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Iran's Bani-Sadr locked in power struggle

Iranian President Abolhassan Bani-Sadr, who earlier proved his liberal bent by attempting to have the United States hostages in Iran released, is engaged in what appears to be a losing battle for power.

His current rival is Ayatollah Muhammad Beheshti, chief of the fundamentalist Islamic Republican Party.

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Often referred to as an Iranian Rasputin, Ayatollah Beheshti is distrusted by many Iranians and saw his presidential hopes dashed last January when Ayatollah Ruhollah Khomeini "advised" Iran's clergymen not to run for president.

After Mr. Bani-Sadr emerged as President, Ayatollah Beheshti made no secret of his intention to reduce him to a figurehead.

The struggle remained submerged until recently when Mr. Bani-Sadr tried to appoint a new prime minister for Iran only a week before the Majlis (parliament) was due to be inaugurated on May 28. He lost that move when a number of prominent figures to whom he offered the job turned it down.

Among these were the former Navy chief, Rear Adm. Ahmad Madani, the plan and budget organization chief, Dr. Essatollah Sahabi, and a former deputy premier, Sadeq Tabatabai.

Admiral Madani, the "strong man" of Khuzestan Province last year when he put down with a steel fist a number of dissident Arab-speaking groups active there, demanded something President Bani-Sadr could not offer: a reduced role for the clergy in the administration.

Ayatollah Khomeini is reported to have opposed the idea of reducing the clergy's role.

Dr. Sahabi, a highly respected intellectual whose father, Yadollah, was appointed provisional speaker when the Majlis met on May 28, declined the job on the simple grounds that no prime minister could function under existing circumstances.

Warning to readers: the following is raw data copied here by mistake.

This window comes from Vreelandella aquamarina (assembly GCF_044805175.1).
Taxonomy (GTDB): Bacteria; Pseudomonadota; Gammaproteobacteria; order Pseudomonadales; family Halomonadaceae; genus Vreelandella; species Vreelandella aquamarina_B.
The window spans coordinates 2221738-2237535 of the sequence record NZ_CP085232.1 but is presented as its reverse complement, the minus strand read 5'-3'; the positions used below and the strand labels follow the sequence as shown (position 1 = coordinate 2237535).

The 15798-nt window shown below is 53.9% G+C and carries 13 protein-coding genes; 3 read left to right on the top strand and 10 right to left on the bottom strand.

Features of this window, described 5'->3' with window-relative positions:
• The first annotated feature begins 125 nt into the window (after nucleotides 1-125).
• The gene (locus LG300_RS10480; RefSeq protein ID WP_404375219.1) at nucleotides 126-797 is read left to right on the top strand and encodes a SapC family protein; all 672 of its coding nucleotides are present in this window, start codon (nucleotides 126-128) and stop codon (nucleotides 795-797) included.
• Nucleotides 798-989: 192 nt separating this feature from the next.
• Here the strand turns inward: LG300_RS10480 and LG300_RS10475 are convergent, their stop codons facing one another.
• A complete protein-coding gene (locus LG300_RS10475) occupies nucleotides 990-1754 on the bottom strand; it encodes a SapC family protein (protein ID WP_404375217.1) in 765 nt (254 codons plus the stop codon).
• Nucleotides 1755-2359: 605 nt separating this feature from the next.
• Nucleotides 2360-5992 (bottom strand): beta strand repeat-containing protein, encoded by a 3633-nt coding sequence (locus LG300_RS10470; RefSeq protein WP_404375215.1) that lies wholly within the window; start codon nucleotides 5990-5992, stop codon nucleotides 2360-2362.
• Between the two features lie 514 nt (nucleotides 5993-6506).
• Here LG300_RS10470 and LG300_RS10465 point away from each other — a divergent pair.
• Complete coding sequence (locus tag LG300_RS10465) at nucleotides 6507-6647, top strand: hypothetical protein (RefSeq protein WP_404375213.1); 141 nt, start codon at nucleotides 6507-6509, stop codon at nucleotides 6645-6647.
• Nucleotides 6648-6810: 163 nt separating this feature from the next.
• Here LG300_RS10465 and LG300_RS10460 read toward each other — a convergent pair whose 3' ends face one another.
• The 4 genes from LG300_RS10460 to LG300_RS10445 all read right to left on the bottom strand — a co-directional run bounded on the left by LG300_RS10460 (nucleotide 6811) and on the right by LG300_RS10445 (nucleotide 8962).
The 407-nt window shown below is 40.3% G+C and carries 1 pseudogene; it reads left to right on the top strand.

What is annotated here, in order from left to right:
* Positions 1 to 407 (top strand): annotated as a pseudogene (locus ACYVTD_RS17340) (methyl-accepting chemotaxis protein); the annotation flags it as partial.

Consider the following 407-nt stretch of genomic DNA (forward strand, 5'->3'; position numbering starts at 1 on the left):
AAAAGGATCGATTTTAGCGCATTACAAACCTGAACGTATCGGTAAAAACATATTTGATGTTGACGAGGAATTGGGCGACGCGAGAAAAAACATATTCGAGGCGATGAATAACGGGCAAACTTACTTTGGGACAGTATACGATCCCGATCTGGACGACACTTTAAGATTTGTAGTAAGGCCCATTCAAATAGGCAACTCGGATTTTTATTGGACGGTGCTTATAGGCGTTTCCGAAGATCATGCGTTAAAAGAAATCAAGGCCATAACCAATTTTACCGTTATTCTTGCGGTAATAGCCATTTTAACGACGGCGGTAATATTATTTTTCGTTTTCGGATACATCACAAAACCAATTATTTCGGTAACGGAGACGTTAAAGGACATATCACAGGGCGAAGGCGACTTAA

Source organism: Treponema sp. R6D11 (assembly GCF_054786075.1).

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Mr. Tabatabai, who first appeared eager for the job, withdrew his acceptance hours before Mr. Bani-Sadr was due to approach Ayatollah Khomeini to get his approval.

(Mr. Tabatabai, meanwhile, has advocated release of the American hostages on humanitarian grounds and because he feels it would help solve Iran's problems. In this he has been joined by Ayatollah Sadeq Khalkhali, another powerful figure.)

The way Mr. Bani-Sadr explained it later, no one was ready to take the job just before the Majlis was due to meet, because anyone who did so would have to resign perhaps only two or three weeks later and seek two separate votes of approval from the new parliament before resuming his work.

Within this short period, the prime minister, whoever he was, would not have been able to get any sort of useful work done at all.

Not that this was the main sticking point. Mr. Bani-Sadr's move to appoint a premier only weeks before the Majlis could get down to serious work was seen as an attempt to beat Ayatollah Beheshti to the punch.

Shortly after Mr. Bani-Sadr's failure to get his own man appointed premier, Ayatollah Beheshti's party issued a plainly worded statement saying it was the Iranian Republican Party's view that under the Constitution the prime minister should be the "most important" man in the administration.

This was another way of saying it was the party's view the president should be a figurehead.

The Beheshti move, ostensibly aimed at establishing a parliamentary democracy in Iran, is seen more in terms of a search for an individual who would bend to his and the party's will.

The man Ayatollah Beheshti has named as his choice for prime minister, Musa Kalantari, is an almost totally unknown civil engineer who was first appointed director-general of roads and transportation in Khuzestan and in east Azerbaijan Province after the revolution. Mr. Kalantari was then appointed roads and transportation minister in November.

This was done in the Revolutionary Council's Cabinet, which has run the country since the collapse of the Mehdi Bazargan government following the takeover of the US Embassy.

Since the Revolutionary Council then was very much under Ayatollah Behesti's control, Mr. Kalantari is clearly indebted to the ayatollah, and the kind of man he has been looking for.

Mr. Bani-Sadr's choice of premier may be Dr. Hassan Habibi, science and higher education minister since the time of Mr. Bazargan's Cabinet. The President is expected to present him to parliament sometime in mid-June, to seek a "vote of intent" (a Persian term devised in the 1906 Constitution and reinstituted by the present regime).

The vote of intent gives the prime minister the authority to set up a cabinet , returning to parliament for a vote of confidence for his government later.

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